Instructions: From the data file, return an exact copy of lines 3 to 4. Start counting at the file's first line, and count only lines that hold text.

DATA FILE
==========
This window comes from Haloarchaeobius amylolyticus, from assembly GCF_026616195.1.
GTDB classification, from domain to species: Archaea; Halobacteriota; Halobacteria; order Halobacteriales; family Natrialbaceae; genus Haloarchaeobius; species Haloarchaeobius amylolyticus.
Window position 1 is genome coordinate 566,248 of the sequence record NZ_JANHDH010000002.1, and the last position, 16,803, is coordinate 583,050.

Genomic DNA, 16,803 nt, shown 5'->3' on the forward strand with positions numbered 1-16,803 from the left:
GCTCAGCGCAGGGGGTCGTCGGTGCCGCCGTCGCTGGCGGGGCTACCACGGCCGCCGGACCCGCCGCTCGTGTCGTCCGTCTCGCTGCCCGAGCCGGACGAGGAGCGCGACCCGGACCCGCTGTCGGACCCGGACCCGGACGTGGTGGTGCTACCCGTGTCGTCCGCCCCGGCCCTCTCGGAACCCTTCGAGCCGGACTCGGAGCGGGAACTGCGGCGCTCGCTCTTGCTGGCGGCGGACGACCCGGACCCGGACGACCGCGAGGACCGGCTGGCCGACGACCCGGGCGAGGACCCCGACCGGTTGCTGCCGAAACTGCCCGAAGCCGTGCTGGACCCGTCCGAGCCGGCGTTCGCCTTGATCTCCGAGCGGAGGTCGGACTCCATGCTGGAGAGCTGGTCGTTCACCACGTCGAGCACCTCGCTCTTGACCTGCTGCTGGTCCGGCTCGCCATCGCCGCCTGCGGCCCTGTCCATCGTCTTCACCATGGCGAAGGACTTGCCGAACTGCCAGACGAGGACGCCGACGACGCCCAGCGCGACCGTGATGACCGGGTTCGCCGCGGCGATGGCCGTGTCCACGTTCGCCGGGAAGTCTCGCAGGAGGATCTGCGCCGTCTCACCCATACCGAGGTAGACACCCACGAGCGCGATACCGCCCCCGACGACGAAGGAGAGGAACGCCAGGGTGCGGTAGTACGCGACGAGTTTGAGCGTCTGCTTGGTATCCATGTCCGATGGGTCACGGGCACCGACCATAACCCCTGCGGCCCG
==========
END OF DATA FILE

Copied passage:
Window position 1 is genome coordinate 566,248 of the sequence record NZ_JANHDH010000002.1, and the last position, 16,803, is coordinate 583,050.

Genomic DNA, 16,803 nt, shown 5'->3' on the forward strand with positions numbered 1-16,803 from the left: